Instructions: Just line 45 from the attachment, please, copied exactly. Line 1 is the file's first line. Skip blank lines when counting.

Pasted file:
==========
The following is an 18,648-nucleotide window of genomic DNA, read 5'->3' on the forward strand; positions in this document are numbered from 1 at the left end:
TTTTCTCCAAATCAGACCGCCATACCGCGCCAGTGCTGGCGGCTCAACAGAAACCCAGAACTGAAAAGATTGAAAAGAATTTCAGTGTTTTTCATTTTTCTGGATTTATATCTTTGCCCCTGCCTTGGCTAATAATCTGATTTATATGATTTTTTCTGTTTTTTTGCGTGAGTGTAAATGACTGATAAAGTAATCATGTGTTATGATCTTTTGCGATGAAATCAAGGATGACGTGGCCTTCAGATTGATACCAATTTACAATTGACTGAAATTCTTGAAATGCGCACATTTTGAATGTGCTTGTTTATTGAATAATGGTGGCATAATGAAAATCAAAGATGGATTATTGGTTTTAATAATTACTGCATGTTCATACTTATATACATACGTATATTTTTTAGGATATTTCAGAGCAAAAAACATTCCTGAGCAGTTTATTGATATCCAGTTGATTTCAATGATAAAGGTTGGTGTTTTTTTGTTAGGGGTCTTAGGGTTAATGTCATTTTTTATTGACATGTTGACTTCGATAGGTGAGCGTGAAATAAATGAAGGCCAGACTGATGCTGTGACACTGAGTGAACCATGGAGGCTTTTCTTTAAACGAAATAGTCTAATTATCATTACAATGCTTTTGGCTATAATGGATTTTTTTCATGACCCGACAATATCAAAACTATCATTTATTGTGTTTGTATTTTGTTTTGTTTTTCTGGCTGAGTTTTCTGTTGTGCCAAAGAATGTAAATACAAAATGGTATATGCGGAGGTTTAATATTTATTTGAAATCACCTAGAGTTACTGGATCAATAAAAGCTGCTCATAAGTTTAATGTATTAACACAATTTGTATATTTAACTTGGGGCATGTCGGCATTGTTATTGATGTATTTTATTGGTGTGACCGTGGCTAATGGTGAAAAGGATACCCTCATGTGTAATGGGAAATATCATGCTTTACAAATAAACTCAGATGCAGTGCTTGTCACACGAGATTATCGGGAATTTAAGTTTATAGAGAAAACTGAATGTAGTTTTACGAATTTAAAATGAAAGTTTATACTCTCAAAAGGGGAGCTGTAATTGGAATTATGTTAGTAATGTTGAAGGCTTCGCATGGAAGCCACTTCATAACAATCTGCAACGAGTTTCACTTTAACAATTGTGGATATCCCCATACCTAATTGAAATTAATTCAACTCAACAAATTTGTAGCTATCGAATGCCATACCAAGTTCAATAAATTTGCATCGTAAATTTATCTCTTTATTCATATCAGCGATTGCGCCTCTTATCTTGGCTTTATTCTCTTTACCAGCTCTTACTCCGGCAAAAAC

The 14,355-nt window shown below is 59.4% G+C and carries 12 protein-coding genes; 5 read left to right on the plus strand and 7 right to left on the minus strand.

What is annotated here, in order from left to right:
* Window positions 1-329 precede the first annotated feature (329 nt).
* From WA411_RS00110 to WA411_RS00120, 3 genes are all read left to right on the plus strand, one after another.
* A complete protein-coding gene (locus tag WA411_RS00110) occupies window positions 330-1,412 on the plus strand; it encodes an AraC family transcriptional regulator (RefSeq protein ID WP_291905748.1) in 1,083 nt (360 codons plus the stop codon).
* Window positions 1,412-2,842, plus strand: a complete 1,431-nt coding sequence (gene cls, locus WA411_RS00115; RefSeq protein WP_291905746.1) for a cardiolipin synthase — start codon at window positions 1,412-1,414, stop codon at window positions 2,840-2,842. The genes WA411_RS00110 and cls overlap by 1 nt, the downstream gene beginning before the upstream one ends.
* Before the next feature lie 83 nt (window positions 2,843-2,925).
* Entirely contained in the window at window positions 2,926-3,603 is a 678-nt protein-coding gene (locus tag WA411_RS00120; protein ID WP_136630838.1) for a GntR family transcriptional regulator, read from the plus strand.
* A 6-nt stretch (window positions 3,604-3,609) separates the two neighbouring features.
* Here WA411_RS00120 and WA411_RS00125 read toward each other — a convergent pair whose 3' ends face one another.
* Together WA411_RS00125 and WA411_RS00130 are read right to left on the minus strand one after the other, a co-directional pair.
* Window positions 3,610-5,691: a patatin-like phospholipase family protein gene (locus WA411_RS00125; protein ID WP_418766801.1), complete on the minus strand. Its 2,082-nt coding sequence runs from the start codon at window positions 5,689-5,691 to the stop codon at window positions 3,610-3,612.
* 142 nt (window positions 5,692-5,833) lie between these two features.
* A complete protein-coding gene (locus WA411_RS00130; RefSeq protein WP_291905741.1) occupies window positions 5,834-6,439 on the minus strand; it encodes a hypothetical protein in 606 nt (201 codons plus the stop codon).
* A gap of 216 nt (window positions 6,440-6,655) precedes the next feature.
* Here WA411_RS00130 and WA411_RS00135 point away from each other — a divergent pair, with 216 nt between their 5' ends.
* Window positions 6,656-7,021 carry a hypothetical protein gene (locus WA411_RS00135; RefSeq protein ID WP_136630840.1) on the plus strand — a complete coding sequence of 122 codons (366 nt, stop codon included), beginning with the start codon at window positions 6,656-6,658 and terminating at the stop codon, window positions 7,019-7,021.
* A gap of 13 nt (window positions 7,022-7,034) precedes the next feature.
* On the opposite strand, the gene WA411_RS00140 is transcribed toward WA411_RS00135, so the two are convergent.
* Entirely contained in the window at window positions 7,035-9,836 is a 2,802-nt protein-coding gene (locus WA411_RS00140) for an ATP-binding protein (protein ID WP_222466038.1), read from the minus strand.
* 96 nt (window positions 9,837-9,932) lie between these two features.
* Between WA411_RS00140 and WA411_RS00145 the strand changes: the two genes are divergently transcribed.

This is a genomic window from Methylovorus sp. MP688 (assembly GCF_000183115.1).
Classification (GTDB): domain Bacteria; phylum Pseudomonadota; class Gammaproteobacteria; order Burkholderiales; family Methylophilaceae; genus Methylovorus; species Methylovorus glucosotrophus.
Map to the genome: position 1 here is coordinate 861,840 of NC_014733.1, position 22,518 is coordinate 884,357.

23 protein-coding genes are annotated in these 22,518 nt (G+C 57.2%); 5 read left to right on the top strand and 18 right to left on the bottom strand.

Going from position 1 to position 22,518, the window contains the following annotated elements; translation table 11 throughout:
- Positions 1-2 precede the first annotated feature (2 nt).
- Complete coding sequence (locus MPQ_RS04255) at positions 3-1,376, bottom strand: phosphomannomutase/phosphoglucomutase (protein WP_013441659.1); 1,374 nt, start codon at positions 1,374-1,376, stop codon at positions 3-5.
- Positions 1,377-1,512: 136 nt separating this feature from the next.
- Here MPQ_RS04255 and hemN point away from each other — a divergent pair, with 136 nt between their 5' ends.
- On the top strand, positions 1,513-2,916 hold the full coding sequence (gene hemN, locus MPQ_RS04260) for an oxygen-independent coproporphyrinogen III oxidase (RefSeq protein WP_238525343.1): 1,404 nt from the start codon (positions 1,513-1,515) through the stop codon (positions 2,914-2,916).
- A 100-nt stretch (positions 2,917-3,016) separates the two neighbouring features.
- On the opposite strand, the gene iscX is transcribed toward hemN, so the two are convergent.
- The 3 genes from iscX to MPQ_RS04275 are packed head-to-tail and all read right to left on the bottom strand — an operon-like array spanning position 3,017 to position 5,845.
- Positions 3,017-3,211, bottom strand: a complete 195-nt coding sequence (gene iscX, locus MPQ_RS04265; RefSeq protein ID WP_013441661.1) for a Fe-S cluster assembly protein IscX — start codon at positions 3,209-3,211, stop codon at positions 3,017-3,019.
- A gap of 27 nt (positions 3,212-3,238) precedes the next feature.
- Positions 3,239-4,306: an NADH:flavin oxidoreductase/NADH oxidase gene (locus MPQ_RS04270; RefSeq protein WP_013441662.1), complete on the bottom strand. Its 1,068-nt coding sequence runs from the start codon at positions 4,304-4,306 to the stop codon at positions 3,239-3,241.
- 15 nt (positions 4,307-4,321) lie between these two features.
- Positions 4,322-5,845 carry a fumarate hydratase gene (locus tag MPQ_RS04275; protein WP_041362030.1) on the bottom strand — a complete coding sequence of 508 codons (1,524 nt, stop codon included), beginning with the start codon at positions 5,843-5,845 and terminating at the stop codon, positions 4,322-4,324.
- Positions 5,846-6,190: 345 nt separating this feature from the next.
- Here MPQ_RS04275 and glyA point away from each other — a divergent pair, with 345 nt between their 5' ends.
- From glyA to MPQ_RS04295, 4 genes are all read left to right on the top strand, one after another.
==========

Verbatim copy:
- From glyA to MPQ_RS04295, 4 genes are all read left to right on the top strand, one after another.